Taking the painkiller ibuprofen while running long distances can increase the risk of acute kidney injury, researchers say.
A study by Grant Lipman of Stanford University School of Medicine and Brian Krabak of the University of Washington-Seattle, the senior author of the study, notes that as many as 75 percent of ultra marathoners use the nonsteroidal anti-inflammatory drug, a Stanford School of Medicine release said. Those taking the painkiller "while running very long distances double their risk of acute kidney injury," according to the release.
“Running these races tends to hurt,” Lipman said in the release. “In medical school, we were all taught to be careful of ibuprofen because it decreases blood flow to the kidneys.”
Lipman said "almost all previous studies looking at the effect of the drug on the kidneys in running events have shown no negative effects," according to the release, so he and his colleagues decided to test it for themselves.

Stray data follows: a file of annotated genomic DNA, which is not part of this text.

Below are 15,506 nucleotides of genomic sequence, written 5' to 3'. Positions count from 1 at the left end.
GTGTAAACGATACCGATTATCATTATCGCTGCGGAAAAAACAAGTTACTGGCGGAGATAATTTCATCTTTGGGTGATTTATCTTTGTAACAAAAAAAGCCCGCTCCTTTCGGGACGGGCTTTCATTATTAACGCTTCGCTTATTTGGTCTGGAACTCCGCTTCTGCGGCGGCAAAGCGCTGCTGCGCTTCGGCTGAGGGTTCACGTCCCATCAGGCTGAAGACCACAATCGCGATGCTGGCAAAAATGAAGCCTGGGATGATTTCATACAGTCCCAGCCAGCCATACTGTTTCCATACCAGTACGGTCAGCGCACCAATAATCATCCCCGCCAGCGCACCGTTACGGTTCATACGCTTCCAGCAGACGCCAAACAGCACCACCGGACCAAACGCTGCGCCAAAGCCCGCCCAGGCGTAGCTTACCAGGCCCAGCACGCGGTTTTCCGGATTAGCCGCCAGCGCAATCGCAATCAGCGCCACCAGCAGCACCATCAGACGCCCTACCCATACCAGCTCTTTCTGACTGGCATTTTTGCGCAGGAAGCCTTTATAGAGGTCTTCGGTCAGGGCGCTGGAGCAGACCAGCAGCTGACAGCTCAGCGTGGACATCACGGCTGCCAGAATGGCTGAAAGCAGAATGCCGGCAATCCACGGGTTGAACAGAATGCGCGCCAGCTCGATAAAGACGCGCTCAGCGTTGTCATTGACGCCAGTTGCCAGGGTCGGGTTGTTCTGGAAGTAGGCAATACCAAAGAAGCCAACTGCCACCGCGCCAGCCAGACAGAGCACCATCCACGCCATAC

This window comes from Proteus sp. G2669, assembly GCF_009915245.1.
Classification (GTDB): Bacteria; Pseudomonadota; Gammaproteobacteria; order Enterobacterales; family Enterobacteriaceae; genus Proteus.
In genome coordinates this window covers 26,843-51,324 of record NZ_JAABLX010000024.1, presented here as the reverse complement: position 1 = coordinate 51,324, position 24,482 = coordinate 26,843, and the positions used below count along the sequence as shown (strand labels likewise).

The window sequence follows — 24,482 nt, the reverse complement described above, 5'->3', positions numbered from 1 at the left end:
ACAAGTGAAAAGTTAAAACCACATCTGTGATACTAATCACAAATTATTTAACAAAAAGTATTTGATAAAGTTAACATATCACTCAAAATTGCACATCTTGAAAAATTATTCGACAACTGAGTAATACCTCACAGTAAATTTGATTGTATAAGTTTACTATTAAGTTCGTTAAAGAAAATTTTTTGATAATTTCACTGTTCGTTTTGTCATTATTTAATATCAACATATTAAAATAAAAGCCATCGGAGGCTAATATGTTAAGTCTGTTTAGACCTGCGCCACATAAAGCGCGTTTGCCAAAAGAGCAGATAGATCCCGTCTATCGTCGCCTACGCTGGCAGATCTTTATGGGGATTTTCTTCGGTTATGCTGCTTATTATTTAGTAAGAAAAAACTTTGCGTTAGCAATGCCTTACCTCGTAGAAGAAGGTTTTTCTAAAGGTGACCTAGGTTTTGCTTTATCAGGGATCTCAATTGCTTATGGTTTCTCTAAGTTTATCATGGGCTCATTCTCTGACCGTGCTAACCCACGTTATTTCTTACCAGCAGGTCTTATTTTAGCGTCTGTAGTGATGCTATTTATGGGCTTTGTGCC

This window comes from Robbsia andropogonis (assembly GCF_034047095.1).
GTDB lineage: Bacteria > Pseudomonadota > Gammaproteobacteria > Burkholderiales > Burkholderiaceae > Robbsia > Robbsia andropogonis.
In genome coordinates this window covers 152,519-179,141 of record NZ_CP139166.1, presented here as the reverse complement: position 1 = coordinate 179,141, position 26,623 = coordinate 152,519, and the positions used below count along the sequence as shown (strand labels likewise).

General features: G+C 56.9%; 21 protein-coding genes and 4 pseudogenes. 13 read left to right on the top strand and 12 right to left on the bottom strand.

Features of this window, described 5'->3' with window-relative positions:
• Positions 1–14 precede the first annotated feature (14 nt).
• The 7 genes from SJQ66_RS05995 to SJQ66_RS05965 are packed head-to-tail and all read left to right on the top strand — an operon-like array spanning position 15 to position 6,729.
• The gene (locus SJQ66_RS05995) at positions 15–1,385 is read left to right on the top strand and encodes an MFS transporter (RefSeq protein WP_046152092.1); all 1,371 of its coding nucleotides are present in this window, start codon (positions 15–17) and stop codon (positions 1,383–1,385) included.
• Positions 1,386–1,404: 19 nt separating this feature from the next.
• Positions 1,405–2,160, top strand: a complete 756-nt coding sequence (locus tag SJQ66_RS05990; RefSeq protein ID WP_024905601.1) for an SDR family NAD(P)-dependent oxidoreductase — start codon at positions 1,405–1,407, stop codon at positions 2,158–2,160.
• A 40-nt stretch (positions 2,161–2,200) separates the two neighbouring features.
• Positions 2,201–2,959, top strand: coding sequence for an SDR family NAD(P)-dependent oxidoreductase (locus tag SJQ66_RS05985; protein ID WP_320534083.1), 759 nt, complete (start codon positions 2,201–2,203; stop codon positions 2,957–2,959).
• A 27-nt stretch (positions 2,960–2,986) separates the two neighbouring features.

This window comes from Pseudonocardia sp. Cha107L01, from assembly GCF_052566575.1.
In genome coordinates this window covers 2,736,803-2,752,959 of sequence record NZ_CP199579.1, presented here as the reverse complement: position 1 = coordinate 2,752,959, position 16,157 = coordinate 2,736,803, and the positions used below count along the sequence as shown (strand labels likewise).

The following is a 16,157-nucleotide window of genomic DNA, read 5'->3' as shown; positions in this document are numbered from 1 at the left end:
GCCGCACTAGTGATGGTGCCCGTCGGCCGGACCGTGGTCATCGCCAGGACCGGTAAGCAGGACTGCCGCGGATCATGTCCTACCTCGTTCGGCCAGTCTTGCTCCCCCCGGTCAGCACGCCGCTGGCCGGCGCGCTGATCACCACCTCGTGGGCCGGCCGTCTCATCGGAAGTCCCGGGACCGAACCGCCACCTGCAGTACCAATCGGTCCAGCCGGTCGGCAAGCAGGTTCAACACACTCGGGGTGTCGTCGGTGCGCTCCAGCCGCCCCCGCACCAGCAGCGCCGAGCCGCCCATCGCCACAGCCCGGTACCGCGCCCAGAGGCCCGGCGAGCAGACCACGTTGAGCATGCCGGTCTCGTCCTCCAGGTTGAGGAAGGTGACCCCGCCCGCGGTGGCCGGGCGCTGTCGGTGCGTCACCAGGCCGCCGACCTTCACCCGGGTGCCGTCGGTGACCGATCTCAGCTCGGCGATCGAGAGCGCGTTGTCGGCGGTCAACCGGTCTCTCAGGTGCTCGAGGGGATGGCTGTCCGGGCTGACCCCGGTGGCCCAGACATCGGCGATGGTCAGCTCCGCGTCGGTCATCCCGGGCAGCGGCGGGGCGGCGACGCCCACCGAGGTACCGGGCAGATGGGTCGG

In the study, 89 participants were chosen to participate in a 50-mile section of one of four different seven-day, 155-mile ultramarathons. They were required not to take ibuprofen at least 12 hours prior to the first section of the race.
“The morning of this 50-mile section of the race, the participants came to the medical tent,” Lipman said in the release. “We weighed them and gave them a baggie and said to take these pills every four hours. They were given either 400 milligrams of ibuprofen or sugar pills. Nobody knew which. And instructed to take one every four hours. And they ran off.”
“Studies show that for most people, this acute kidney injury is usually resolved within a day or two after the race,” he said in the release. “However, numbers of runners have ended up being hospitalized from renal failure.”